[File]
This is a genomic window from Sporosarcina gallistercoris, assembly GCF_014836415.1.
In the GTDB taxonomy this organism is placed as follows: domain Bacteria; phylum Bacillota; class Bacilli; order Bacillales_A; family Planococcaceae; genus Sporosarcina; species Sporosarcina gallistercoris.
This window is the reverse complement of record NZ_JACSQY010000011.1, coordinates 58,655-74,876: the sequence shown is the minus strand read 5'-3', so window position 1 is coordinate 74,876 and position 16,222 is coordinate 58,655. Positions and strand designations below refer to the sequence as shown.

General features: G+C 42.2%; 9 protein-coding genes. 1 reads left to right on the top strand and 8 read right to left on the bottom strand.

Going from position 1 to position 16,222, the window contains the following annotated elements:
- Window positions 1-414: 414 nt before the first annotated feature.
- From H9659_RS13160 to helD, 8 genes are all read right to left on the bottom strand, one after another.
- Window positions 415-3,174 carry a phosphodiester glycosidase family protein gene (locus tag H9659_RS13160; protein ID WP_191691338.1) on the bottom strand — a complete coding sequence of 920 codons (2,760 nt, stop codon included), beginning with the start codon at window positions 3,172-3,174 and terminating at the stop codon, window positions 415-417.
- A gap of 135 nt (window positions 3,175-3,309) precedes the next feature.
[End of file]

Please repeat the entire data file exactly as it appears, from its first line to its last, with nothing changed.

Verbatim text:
This is a genomic window from Sporosarcina gallistercoris, assembly GCF_014836415.1.
In the GTDB taxonomy this organism is placed as follows: domain Bacteria; phylum Bacillota; class Bacilli; order Bacillales_A; family Planococcaceae; genus Sporosarcina; species Sporosarcina gallistercoris.
This window is the reverse complement of record NZ_JACSQY010000011.1, coordinates 58,655-74,876: the sequence shown is the minus strand read 5'-3', so window position 1 is coordinate 74,876 and position 16,222 is coordinate 58,655. Positions and strand designations below refer to the sequence as shown.

General features: G+C 42.2%; 9 protein-coding genes. 1 reads left to right on the top strand and 8 read right to left on the bottom strand.

Going from position 1 to position 16,222, the window contains the following annotated elements:
- Window positions 1-414: 414 nt before the first annotated feature.
- From H9659_RS13160 to helD, 8 genes are all read right to left on the bottom strand, one after another.
- Window positions 415-3,174 carry a phosphodiester glycosidase family protein gene (locus tag H9659_RS13160; protein ID WP_191691338.1) on the bottom strand — a complete coding sequence of 920 codons (2,760 nt, stop codon included), beginning with the start codon at window positions 3,172-3,174 and terminating at the stop codon, window positions 415-417.
- A gap of 135 nt (window positions 3,175-3,309) precedes the next feature.